Mauro Tanaka : Creatures of light
Creatures of light
Simple, five-component circuit that reacts to light and produces sounds according to the intensity of the light. It is like a simple luminous theremin.
what songs have the lights on?
Araçoiaba da Serra, Sao Paulo, Brazil
The idea of ​​this instrument arose from a series of instruments that I have been thinking about as living with the coronavirus that imposed new ways of living in society, with social distance and fear of contamination. These new instruments have the challenge of being played by the forces of nature, such as wind, water, fire and light, without the need for human interaction for them to produce their music. This particular project can be played by humans, but without the need for physical contact with the instrument.
I started from the inspiration of Theremin, with the objective that public school teachers could learn to build it without great difficulties, so I simplified the circuit to the maximum. The circuit consists of:
1 transistor 2N3904
1 resistor 1Kohm
1 capacitor 10uF
1 LED
1 LDR
2 9v Battery
1 small speaker
1 Mini Protoboard
The transistor, when powered by two 9v batteries, produces an oscillation that allows us to hear it and is modulated by the light-dependent resistor (LDR). It would be like a volume or tone control of a stereo, which rotates this way and that with the incidence of light. In this circuit, the LDR controls the height of the frequencies emitted by the transistor.
For this exhibition, I used colored lights emitted by a RGB LED lamp in a random way and candles to demonstrate the possibilities and variations of the sounds according to the different lights emitted.
Frequently Asked Questions
What inspired you to do this?
I have been researching the possible songs of the elements of nature, such as water, wind, fire and light and thinking about ways to produce musical instruments that do not require the physical contact of the instrumentalist with the instrument, inspired by the rules of social distance imposed by global coronavirus pandemic.
How long did it take to make it?
The whole research has been maturing since March 2020. I started with instruments touched by the wind and embarked on the search for possibilities with light. Among the discoveries of affordable electronic components and a stable assembly, it took me about three months.
How long have you been doing things like this?
about 7 years.
How much did this cost to do?
About $10 USD.
Have you done other things like this?
Yes, the research continues with other possibilities with the wind and the lights. Recently I have been researching the possibilities of making music with water. In addition to the instruments I already build using everyday objects and scrap.
Are there plans available to make this? Do you sell this?
Yes, I can share the circuit design for free. The idea is that everyone can use this resource in their own projects and build sound and visual experiments with children. I believe that the world today needs more art.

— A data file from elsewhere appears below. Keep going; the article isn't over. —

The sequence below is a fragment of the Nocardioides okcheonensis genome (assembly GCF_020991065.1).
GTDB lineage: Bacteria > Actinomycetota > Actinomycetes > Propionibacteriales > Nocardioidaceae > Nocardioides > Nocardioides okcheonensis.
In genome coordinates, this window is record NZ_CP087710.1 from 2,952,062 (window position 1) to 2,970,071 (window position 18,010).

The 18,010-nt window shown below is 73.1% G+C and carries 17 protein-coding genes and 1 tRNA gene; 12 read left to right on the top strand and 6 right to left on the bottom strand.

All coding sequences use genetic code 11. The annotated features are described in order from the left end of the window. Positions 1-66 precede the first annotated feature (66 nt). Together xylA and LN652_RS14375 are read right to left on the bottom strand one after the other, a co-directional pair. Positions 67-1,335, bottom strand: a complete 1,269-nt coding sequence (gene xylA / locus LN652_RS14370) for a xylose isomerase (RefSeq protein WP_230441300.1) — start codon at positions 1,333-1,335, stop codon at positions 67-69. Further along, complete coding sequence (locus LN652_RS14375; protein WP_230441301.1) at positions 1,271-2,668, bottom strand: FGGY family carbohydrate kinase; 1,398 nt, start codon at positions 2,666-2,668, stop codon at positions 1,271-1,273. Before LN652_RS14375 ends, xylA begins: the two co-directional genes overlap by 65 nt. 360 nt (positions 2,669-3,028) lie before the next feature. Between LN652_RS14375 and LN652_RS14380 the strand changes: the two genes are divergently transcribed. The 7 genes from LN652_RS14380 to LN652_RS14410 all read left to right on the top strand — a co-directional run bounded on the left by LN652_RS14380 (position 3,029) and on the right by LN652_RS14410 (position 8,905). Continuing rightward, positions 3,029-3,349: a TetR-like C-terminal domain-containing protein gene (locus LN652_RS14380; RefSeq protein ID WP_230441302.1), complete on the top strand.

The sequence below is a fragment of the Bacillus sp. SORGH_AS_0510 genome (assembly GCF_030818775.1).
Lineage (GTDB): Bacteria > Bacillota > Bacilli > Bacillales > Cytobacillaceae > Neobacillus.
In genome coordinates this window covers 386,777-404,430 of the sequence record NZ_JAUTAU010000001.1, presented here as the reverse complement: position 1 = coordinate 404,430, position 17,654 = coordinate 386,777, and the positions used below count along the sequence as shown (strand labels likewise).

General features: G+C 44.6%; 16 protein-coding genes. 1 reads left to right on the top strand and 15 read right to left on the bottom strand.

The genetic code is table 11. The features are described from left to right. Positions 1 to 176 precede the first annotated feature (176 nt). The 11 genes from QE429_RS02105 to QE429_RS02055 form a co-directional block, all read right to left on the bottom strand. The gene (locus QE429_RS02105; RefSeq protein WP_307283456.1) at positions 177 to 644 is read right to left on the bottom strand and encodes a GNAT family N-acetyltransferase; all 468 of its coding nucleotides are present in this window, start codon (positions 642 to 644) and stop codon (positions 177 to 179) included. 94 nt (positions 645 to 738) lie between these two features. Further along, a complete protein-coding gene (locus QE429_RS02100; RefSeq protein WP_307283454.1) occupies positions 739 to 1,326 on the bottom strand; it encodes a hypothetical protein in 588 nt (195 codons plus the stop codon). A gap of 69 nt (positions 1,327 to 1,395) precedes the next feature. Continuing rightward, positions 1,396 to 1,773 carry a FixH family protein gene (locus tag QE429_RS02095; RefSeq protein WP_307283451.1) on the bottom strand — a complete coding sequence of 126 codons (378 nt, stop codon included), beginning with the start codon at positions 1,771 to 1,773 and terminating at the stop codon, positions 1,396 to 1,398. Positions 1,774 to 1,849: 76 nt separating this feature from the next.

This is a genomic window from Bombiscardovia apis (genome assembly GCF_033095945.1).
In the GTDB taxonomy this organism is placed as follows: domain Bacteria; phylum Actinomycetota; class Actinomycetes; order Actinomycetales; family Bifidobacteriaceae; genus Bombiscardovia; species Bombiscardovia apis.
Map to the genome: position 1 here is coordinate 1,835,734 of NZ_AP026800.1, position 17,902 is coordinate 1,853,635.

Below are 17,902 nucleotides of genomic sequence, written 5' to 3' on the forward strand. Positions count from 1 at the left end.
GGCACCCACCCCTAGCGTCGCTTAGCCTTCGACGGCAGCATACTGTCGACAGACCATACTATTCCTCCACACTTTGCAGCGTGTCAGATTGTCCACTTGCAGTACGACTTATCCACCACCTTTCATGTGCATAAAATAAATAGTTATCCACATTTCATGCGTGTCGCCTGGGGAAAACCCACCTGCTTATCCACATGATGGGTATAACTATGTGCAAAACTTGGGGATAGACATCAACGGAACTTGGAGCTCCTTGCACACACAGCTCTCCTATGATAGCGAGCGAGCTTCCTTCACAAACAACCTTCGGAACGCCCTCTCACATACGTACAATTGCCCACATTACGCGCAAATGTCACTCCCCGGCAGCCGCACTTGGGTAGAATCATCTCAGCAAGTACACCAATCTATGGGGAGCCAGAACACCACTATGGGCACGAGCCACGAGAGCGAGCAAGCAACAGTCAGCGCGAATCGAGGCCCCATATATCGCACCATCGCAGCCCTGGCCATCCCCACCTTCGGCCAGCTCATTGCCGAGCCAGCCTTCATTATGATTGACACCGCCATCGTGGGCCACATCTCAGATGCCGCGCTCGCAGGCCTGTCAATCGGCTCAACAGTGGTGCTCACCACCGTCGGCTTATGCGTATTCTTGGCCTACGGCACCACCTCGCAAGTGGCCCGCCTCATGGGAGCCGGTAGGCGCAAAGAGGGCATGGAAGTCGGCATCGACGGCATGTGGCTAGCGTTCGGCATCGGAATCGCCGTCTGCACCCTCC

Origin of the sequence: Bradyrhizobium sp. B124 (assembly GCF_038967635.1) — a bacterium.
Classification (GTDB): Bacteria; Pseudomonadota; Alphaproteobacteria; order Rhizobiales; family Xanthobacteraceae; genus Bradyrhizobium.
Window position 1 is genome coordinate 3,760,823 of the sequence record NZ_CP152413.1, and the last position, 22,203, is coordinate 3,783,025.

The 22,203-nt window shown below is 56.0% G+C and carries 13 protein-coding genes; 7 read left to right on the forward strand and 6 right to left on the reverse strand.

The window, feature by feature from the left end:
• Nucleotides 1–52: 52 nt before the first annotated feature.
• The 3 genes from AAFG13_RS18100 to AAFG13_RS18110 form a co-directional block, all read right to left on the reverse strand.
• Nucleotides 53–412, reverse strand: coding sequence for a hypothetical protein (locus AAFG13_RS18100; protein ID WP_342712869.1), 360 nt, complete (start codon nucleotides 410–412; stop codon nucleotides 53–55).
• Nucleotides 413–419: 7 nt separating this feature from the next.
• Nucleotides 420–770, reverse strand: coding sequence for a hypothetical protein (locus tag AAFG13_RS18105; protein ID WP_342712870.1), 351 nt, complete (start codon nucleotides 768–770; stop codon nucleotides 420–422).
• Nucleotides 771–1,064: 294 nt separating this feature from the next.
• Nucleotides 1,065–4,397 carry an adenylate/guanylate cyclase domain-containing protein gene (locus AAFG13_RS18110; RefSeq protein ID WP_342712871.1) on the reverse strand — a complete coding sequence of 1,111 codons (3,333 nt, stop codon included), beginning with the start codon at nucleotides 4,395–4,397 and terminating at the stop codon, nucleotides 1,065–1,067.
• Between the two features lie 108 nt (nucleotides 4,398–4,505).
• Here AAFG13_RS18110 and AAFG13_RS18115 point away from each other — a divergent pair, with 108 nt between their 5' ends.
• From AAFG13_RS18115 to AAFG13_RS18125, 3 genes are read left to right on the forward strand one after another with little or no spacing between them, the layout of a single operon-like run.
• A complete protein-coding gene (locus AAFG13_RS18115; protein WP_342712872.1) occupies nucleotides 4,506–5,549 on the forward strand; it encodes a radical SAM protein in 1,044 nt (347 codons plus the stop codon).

What’s next?
To continue researching the sounds and musical possibilities of nature, incorporating them in my band called Escalafobéticos and being able to share this information and ideas with educators, schools, parents and children through workshops and educational concerts.
Mauro Tanaka : Sound Artist, Luthier, Musician, Educator
The maker Mauro Tanaka
Araçoiaba da Serra, Sao Paulo, Brazil
In our family, we have always had a garage workshop with many tools at our disposal. I remember building my own toys and doing lots of experiments. When I started studying music at the age of 11, I was immediately attracted by the curiosity about how musical instruments are built. I studied organology and conventional string instrument luthiery. I built some guitars and I still have a repair shop for guitars, ukuleles, cello, violin, electric guitars and basses. When I became a music educator, I came across a very adverse reality in public schools in Brazil, with many problems of socioeconomic vulnerability. Almost no school had music education in its curriculum due to the lack of musical instruments. It was there that I had the idea of ​​joining my knowledge of conventional luthiery, with my childhood creations and started to research and build musical instruments with everyday objects, with scrap and with the reuse of toys and circuits. I have been working with this alternative musical instrument project for about 7 years. My influences are some Brazilian researchers like Walter Smetak, the musical group Uakti, GEM and the icons of the experimental world luthieria like Luigi Russolo, brothers Baschet, Harry Partch and John Cage.
Connect with Mauro Tanaka
How I can help you:
I have experience with the creation of instruments using scrap and everyday materials both for performance on stage and in schools with children. Something I've been doing here in Brazil, and that may be of interest to other people around the world, is to help teachers and parents who want to create instruments with children and need help.
How you can help me:
The more people can be part of a network connected with this idea of ​​making art with alternative materials and concepts, the better. If my ideas can be shared with as many people as possible, it would be wonderful.